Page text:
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October 23, 1962

Telegram from Polish Embassy in Washington (Drozniak), 23 October 1962

This document was made possible with support from Leon Levy Foundation

Ciphergram No. 15622


Dispatched from Washington, D.C., on 10.23.1962 at 22:30 and received on 10.24.1962 at 7:50

Came to the Decoding Department on 10.24.1962 at 8:05


To: [Foreign Ministry Director Eugeniusz] MILNIKIEL,1 EYES ONLY

From: [Ambassador Edward] DROŻNIAK2


[This information has been compiled based on my conversation with Charles] Bartlett (a journalist who has befriended president [John F.] Kennedy):


Bartlett thinks that Kennedy was shocked by intelligence information, which reached the Republican senators already on the 14th of this month, that is, a week before they reached him. [Soviet Foreign Minister Andrei] Gromyko and [Soviet Ambassador to the United States Anatoly] Dobrynin were to make assurances that Cuba received only surface-to-air missiles with a range of 30 miles. But, “the revolver was placed to America’s head.”


According to Bartlett, the climate of trust, which has been emerging between Kennedy and Khrushchev, was ruined just like the game played by the Japanese prior to the [attacks] on Pearl Harbor [on 7 December 1941]. The steps [to address the crisis, e.g., the “quarantine” of Cuba], which [President] Kennedy announced [on Monday, 22 October], will be implemented in the atmosphere of a great pressure [stemming] from the public opinion.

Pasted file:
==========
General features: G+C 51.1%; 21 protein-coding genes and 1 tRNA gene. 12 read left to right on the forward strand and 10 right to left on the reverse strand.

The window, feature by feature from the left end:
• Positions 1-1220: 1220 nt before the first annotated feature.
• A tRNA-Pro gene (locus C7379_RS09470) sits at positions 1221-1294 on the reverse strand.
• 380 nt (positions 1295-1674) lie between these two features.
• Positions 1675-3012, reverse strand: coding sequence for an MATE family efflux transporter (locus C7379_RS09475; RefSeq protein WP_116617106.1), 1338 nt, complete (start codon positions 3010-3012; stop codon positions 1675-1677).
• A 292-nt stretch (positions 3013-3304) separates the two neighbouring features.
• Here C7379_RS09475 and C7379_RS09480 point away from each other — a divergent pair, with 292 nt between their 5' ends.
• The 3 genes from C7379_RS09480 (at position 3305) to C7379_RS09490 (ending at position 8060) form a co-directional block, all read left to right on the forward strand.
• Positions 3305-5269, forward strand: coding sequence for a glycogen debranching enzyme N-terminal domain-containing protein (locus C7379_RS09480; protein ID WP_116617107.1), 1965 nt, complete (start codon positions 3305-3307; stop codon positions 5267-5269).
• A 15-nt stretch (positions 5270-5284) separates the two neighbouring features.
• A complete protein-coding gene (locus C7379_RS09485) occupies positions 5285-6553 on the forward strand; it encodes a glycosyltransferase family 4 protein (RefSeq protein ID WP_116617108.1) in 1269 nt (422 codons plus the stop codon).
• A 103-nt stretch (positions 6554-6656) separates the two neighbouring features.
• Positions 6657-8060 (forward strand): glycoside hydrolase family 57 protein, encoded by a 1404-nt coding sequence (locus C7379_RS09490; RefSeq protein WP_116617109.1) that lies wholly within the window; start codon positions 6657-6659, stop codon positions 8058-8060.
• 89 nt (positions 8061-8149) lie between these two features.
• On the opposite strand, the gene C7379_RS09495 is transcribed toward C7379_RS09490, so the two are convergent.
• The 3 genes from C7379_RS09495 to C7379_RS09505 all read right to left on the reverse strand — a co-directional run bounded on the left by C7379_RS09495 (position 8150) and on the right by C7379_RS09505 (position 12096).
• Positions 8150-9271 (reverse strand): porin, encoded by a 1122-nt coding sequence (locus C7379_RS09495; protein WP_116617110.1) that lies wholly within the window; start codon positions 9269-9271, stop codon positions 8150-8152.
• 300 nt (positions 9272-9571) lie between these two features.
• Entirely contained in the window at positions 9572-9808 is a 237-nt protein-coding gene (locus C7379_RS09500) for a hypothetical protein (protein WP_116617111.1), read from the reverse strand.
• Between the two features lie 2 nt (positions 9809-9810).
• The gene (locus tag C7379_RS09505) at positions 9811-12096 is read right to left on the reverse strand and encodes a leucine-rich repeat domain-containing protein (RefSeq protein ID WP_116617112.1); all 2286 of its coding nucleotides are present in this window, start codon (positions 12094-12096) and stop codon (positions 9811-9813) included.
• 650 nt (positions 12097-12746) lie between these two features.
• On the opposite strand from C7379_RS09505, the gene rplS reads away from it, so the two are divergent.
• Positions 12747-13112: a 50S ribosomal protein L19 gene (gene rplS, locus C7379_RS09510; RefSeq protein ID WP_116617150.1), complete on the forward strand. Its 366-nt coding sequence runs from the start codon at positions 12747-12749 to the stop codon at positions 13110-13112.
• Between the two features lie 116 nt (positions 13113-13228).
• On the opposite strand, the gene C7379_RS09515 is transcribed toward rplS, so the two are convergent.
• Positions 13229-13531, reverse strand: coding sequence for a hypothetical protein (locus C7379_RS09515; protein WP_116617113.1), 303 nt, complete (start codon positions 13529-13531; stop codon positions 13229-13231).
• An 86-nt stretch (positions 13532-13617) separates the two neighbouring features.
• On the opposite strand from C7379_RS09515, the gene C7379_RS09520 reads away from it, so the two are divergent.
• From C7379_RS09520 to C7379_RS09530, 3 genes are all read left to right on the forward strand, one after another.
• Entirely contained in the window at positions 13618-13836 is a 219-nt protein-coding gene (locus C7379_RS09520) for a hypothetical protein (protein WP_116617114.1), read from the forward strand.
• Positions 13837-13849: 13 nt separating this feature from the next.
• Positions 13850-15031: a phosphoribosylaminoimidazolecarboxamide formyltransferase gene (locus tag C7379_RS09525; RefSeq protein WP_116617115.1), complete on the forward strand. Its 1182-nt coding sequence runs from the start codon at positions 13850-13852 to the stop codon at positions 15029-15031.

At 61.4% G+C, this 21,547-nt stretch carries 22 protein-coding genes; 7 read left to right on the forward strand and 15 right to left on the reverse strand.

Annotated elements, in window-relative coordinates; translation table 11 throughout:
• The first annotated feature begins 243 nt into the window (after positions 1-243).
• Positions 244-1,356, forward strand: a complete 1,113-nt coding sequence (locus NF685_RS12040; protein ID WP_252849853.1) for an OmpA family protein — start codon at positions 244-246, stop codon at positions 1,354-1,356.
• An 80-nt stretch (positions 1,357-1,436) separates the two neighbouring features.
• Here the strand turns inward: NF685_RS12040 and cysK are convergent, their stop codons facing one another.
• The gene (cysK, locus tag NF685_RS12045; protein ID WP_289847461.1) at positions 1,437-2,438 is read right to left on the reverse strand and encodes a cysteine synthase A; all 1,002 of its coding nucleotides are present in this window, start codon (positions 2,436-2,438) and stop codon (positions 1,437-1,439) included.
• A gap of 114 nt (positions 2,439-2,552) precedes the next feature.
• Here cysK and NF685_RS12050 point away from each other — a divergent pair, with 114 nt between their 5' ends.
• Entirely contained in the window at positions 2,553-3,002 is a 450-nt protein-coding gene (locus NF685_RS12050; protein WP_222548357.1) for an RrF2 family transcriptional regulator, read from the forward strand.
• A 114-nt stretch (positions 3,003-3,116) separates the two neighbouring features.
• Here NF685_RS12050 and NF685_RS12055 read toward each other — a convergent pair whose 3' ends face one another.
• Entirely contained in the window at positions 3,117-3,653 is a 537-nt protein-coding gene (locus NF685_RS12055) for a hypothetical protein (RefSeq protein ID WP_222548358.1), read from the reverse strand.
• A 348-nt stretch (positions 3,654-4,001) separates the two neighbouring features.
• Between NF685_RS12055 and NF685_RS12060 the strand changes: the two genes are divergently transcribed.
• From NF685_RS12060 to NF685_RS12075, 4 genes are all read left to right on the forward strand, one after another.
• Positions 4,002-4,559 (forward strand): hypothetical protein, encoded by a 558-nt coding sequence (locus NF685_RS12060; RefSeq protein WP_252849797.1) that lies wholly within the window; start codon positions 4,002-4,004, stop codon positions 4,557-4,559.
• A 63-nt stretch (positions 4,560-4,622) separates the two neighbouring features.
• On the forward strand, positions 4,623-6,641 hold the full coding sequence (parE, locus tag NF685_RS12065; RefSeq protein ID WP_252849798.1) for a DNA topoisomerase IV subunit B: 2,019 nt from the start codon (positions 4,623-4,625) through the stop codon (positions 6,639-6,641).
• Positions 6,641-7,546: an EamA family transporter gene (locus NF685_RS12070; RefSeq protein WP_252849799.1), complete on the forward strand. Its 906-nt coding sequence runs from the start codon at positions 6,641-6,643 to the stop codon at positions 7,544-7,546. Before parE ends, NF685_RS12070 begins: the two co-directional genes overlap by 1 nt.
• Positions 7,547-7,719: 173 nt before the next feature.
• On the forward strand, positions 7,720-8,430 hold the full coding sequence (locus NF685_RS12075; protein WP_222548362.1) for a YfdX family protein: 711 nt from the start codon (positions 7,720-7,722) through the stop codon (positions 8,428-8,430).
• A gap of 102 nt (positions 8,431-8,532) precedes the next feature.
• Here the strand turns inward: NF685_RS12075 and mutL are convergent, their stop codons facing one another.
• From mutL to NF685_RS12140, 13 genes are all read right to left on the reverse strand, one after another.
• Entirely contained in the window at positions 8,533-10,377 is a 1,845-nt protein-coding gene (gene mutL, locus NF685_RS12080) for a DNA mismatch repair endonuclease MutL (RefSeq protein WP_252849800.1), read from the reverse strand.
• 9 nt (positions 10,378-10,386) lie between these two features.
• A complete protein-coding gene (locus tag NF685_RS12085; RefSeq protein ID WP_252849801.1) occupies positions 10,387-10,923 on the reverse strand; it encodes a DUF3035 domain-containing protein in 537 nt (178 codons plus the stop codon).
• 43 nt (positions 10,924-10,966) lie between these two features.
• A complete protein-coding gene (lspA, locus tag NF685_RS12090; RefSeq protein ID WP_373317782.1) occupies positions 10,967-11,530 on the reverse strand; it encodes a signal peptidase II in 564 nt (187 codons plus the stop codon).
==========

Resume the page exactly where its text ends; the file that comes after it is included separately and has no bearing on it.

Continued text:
The kind of missile bases [which have been installed by the Soviets] on Cuba was a shock to the [US] administration, [especially] following the Soviet declarations which have been made repeatedly on numerous occasions. [Fidel] Castro received many more modern missiles than [the Soviet] allies in the Warsaw Pact.


[1] Eugeniusz Milnikiel (1905 -1969), former Polish ambassador to Great Britain (1953 -1956).

[2] Edward Drożniak (1902 – 1966), Poland’s ambassador to the United States (1961-1966).


In a conversation with Charles Bartlett (a journalist who had befriended President Kennedy), Drozniak learns more of the Cuban Crisis situation and of US-USSR relations, including that the steps taken to address the crisis (the quarentine of Cuba) were implemented by Kennedy in the atmosphere of great pressure from the public opinion.

Document Information


Szyfrogramy from Waszyngton 1962, 6/77 w-86 t-1312, Polish Foreign Ministry Archive (AMSZ), Warsaw. Obtained by James G. Hershberg (George Washington University) and translated by Margaret K. Gnoinska (Troy University).


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